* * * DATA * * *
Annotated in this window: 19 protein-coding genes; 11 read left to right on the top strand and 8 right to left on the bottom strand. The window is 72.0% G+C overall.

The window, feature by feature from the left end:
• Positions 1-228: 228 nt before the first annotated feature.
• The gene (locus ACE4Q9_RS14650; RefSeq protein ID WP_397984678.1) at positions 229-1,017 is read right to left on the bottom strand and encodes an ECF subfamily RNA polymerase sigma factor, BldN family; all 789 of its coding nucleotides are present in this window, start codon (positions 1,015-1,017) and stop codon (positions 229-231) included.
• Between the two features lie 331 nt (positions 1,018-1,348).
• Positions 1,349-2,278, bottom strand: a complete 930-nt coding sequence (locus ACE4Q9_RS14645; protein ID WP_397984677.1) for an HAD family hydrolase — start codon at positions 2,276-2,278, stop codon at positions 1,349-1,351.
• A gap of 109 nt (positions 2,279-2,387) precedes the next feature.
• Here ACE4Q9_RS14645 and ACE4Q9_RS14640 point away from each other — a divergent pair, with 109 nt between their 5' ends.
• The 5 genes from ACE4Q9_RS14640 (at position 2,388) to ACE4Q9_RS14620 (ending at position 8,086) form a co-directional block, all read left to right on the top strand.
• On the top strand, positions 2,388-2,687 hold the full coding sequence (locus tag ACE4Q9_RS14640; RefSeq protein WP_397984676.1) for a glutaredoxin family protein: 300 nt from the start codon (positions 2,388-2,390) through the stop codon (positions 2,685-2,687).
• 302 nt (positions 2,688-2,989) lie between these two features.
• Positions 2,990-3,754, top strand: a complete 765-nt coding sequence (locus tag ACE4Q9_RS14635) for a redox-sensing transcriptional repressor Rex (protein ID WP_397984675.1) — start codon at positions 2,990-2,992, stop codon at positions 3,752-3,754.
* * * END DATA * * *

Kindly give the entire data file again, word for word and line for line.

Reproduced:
Annotated in this window: 19 protein-coding genes; 11 read left to right on the top strand and 8 right to left on the bottom strand. The window is 72.0% G+C overall.

The window, feature by feature from the left end:
• Positions 1-228: 228 nt before the first annotated feature.
• The gene (locus ACE4Q9_RS14650; RefSeq protein ID WP_397984678.1) at positions 229-1,017 is read right to left on the bottom strand and encodes an ECF subfamily RNA polymerase sigma factor, BldN family; all 789 of its coding nucleotides are present in this window, start codon (positions 1,015-1,017) and stop codon (positions 229-231) included.
• Between the two features lie 331 nt (positions 1,018-1,348).
• Positions 1,349-2,278, bottom strand: a complete 930-nt coding sequence (locus ACE4Q9_RS14645; protein ID WP_397984677.1) for an HAD family hydrolase — start codon at positions 2,276-2,278, stop codon at positions 1,349-1,351.
• A gap of 109 nt (positions 2,279-2,387) precedes the next feature.
• Here ACE4Q9_RS14645 and ACE4Q9_RS14640 point away from each other — a divergent pair, with 109 nt between their 5' ends.
• The 5 genes from ACE4Q9_RS14640 (at position 2,388) to ACE4Q9_RS14620 (ending at position 8,086) form a co-directional block, all read left to right on the top strand.
• On the top strand, positions 2,388-2,687 hold the full coding sequence (locus tag ACE4Q9_RS14640; RefSeq protein WP_397984676.1) for a glutaredoxin family protein: 300 nt from the start codon (positions 2,388-2,390) through the stop codon (positions 2,685-2,687).
• 302 nt (positions 2,688-2,989) lie between these two features.
• Positions 2,990-3,754, top strand: a complete 765-nt coding sequence (locus tag ACE4Q9_RS14635) for a redox-sensing transcriptional repressor Rex (protein ID WP_397984675.1) — start codon at positions 2,990-2,992, stop codon at positions 3,752-3,754.